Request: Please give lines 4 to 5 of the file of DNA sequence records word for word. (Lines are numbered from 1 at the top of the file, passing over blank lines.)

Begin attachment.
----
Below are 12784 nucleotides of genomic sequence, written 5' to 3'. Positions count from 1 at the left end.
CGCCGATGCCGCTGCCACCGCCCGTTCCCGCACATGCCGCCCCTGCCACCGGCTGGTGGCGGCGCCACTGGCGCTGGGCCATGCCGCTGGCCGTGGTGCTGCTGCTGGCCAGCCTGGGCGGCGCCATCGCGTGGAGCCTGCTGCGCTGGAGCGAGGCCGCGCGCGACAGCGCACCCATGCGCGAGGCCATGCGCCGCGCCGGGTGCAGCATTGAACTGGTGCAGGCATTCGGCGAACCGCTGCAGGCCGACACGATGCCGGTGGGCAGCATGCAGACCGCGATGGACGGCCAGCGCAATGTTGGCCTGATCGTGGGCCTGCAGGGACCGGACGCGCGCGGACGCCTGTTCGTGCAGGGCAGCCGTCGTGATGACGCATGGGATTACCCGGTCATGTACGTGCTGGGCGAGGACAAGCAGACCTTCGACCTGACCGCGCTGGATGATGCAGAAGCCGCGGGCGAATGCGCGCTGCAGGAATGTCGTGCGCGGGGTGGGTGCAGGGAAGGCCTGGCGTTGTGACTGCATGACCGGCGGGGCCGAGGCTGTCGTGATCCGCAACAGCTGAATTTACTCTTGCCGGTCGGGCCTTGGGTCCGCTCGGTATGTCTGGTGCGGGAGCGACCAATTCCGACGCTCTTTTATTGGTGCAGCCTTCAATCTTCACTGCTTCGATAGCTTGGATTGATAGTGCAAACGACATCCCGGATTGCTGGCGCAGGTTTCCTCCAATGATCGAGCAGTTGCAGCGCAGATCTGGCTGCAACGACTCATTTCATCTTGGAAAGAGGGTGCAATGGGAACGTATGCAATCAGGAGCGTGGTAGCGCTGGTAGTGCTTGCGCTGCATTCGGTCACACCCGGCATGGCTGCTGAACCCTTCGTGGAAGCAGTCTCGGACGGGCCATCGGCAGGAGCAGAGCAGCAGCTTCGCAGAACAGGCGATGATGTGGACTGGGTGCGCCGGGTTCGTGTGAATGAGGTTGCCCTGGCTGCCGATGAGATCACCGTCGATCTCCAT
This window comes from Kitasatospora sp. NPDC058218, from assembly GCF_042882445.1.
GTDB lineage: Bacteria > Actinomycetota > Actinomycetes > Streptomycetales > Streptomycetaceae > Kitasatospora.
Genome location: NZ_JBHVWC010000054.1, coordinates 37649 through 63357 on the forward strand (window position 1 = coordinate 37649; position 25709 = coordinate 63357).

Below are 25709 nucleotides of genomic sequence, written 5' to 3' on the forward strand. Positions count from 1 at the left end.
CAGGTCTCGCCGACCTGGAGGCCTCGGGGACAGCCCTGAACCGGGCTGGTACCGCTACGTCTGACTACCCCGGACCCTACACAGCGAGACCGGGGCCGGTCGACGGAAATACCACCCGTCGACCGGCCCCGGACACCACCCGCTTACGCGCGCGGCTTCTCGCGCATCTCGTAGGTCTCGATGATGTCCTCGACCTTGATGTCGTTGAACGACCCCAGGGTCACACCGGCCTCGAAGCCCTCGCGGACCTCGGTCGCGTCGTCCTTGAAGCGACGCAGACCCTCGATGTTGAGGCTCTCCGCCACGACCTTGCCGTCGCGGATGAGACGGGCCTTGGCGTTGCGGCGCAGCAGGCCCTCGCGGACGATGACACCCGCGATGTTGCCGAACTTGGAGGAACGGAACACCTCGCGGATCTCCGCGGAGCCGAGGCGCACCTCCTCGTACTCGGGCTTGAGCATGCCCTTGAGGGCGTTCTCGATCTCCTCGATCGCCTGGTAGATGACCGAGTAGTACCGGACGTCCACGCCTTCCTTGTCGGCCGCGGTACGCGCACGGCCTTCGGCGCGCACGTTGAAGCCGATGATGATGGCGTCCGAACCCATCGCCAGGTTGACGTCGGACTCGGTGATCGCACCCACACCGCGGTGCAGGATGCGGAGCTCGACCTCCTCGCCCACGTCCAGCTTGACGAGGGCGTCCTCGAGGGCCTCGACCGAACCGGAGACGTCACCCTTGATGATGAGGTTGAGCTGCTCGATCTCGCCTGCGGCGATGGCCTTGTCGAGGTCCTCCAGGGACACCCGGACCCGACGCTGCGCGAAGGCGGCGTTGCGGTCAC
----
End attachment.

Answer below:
GTDB lineage: Bacteria > Actinomycetota > Actinomycetes > Streptomycetales > Streptomycetaceae > Kitasatospora.
Genome location: NZ_JBHVWC010000054.1, coordinates 37649 through 63357 on the forward strand (window position 1 = coordinate 37649; position 25709 = coordinate 63357).